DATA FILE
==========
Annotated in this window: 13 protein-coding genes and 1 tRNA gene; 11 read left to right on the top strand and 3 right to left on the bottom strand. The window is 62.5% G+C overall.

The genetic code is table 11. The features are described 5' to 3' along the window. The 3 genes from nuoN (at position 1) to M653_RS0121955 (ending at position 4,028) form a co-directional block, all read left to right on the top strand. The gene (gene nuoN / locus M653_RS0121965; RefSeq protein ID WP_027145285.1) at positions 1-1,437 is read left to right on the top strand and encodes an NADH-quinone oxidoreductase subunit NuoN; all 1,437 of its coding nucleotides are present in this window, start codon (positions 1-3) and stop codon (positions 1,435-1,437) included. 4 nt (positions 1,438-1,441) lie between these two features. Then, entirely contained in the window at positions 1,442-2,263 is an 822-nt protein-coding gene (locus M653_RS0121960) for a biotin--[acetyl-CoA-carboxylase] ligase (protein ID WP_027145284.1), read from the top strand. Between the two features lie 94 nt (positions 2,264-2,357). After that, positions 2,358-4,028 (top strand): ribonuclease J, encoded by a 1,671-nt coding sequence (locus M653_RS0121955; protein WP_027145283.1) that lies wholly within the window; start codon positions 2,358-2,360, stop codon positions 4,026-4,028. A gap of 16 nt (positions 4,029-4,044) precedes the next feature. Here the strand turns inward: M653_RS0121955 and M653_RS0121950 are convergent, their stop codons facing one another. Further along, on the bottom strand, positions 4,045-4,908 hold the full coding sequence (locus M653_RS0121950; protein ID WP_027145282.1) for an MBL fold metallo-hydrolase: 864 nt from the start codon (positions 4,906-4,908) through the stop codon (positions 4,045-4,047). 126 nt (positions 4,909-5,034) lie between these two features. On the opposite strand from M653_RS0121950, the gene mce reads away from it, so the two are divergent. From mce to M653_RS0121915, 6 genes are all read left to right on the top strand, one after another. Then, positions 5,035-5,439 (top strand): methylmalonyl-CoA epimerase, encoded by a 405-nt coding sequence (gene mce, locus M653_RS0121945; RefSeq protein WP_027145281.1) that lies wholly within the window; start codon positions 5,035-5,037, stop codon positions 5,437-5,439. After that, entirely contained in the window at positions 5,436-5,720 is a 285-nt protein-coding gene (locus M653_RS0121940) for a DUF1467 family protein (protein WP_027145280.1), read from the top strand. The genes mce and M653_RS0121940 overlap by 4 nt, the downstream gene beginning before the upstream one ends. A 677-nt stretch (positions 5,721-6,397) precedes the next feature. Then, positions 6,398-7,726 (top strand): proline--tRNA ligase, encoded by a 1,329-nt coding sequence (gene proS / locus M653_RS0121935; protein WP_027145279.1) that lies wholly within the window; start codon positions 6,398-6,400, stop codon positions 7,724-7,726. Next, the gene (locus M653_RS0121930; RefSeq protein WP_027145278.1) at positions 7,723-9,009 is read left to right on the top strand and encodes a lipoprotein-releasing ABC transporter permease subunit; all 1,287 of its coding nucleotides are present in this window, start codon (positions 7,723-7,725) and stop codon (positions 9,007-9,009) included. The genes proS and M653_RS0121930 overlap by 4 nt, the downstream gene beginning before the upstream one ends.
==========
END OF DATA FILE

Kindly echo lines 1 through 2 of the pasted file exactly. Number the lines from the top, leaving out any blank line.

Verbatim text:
Annotated in this window: 13 protein-coding genes and 1 tRNA gene; 11 read left to right on the top strand and 3 right to left on the bottom strand. The window is 62.5% G+C overall.

The genetic code is table 11. The features are described 5' to 3' along the window. The 3 genes from nuoN (at position 1) to M653_RS0121955 (ending at position 4,028) form a co-directional block, all read left to right on the top strand. The gene (gene nuoN / locus M653_RS0121965; RefSeq protein ID WP_027145285.1) at positions 1-1,437 is read left to right on the top strand and encodes an NADH-quinone oxidoreductase subunit NuoN; all 1,437 of its coding nucleotides are present in this window, start codon (positions 1-3) and stop codon (positions 1,435-1,437) included. 4 nt (positions 1,438-1,441) lie between these two features. Then, entirely contained in the window at positions 1,442-2,263 is an 822-nt protein-coding gene (locus M653_RS0121960) for a biotin--[acetyl-CoA-carboxylase] ligase (protein ID WP_027145284.1), read from the top strand. Between the two features lie 94 nt (positions 2,264-2,357). After that, positions 2,358-4,028 (top strand): ribonuclease J, encoded by a 1,671-nt coding sequence (locus M653_RS0121955; protein WP_027145283.1) that lies wholly within the window; start codon positions 2,358-2,360, stop codon positions 4,026-4,028. A gap of 16 nt (positions 4,029-4,044) precedes the next feature. Here the strand turns inward: M653_RS0121955 and M653_RS0121950 are convergent, their stop codons facing one another. Further along, on the bottom strand, positions 4,045-4,908 hold the full coding sequence (locus M653_RS0121950; protein ID WP_027145282.1) for an MBL fold metallo-hydrolase: 864 nt from the start codon (positions 4,906-4,908) through the stop codon (positions 4,045-4,047). 126 nt (positions 4,909-5,034) lie between these two features. On the opposite strand from M653_RS0121950, the gene mce reads away from it, so the two are divergent. From mce to M653_RS0121915, 6 genes are all read left to right on the top strand, one after another. Then, positions 5,035-5,439 (top strand): methylmalonyl-CoA epimerase, encoded by a 405-nt coding sequence (gene mce, locus M653_RS0121945; RefSeq protein WP_027145281.1) that lies wholly within the window; start codon positions 5,035-5,037, stop codon positions 5,437-5,439. After that, entirely contained in the window at positions 5,436-5,720 is a 285-nt protein-coding gene (locus M653_RS0121940) for a DUF1467 family protein (protein WP_027145280.1), read from the top strand. The genes mce and M653_RS0121940 overlap by 4 nt, the downstream gene beginning before the upstream one ends. A 677-nt stretch (positions 5,721-6,397) precedes the next feature. Then, positions 6,398-7,726 (top strand): proline--tRNA ligase, encoded by a 1,329-nt coding sequence (gene proS / locus M653_RS0121935; protein WP_027145279.1) that lies wholly within the window; start codon positions 6,398-6,400, stop codon positions 7,724-7,726. Next, the gene (locus M653_RS0121930; RefSeq protein WP_027145278.1) at positions 7,723-9,009 is read left to right on the top strand and encodes a lipoprotein-releasing ABC transporter permease subunit; all 1,287 of its coding nucleotides are present in this window, start codon (positions 7,723-7,725) and stop codon (positions 9,007-9,009) included. The genes proS and M653_RS0121930 overlap by 4 nt, the downstream gene beginning before the upstream one ends.